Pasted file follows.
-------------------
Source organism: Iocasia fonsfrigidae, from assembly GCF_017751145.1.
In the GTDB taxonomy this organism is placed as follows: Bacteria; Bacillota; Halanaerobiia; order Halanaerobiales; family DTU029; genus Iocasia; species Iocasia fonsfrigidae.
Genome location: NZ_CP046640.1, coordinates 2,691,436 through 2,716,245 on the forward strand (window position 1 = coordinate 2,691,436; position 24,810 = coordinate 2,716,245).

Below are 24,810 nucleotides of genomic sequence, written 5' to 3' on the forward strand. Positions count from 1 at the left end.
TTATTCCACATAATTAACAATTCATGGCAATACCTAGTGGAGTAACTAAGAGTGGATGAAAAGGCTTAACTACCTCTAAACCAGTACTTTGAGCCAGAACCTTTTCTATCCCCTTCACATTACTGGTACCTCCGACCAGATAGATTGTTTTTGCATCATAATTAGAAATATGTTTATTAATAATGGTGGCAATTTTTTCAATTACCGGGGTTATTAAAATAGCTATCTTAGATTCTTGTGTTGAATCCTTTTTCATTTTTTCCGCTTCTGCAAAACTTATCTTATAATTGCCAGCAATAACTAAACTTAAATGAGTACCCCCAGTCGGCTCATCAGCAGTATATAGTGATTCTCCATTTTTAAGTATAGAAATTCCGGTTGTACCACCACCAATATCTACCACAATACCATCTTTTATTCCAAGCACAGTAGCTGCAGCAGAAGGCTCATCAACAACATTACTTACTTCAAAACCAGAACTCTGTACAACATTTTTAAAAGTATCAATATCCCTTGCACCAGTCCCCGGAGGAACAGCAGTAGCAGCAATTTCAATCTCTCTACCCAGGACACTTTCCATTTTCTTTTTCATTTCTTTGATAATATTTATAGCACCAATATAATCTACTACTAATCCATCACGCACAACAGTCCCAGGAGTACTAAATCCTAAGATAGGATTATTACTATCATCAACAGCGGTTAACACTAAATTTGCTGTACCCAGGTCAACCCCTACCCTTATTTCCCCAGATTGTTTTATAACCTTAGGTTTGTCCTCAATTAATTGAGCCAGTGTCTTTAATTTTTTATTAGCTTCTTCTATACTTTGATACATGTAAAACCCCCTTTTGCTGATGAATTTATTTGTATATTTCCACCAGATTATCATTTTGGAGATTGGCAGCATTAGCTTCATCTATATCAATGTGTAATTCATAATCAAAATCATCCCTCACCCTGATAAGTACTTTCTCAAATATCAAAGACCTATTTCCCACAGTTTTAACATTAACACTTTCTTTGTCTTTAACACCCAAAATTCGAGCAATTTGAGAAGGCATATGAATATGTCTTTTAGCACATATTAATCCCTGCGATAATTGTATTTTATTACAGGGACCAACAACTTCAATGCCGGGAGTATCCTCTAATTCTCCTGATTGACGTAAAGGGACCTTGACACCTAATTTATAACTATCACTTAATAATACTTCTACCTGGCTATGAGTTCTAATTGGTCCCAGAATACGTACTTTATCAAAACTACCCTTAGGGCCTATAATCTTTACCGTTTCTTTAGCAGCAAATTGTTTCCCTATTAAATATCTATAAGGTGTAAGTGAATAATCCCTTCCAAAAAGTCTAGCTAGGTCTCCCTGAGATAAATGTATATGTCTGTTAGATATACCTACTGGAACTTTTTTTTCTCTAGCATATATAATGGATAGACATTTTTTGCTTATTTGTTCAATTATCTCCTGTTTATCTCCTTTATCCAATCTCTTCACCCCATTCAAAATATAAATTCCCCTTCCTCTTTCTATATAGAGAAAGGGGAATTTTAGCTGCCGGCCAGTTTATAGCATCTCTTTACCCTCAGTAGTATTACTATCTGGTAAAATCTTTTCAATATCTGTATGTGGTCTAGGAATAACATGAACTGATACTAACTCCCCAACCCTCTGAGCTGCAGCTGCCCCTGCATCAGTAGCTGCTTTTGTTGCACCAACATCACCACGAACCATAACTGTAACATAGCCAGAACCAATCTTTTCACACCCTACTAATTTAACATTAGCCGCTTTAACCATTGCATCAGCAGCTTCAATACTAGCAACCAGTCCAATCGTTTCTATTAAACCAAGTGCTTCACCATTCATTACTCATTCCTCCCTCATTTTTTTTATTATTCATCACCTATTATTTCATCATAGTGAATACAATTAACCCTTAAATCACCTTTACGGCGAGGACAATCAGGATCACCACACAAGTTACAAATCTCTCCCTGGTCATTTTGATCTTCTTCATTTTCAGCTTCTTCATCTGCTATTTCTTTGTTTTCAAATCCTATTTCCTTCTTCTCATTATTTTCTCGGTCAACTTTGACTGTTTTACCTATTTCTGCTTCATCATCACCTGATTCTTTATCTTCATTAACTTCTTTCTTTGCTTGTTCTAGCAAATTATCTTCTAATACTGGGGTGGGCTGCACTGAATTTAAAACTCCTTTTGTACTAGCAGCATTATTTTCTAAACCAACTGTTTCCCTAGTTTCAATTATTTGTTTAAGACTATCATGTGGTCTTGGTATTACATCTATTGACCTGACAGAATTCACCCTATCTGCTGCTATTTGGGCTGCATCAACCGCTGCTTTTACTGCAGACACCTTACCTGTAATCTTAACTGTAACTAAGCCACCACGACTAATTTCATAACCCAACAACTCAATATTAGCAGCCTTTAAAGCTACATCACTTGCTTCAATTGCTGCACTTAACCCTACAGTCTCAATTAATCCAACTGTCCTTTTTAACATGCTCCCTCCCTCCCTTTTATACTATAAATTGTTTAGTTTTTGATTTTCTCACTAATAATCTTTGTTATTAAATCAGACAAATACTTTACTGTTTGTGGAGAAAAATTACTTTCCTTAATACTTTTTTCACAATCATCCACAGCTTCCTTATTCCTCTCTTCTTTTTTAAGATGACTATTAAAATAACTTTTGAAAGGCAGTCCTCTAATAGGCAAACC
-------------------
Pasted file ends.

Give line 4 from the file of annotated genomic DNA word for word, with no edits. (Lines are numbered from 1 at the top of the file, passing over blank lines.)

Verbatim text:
Below are 24,810 nucleotides of genomic sequence, written 5' to 3' on the forward strand. Positions count from 1 at the left end.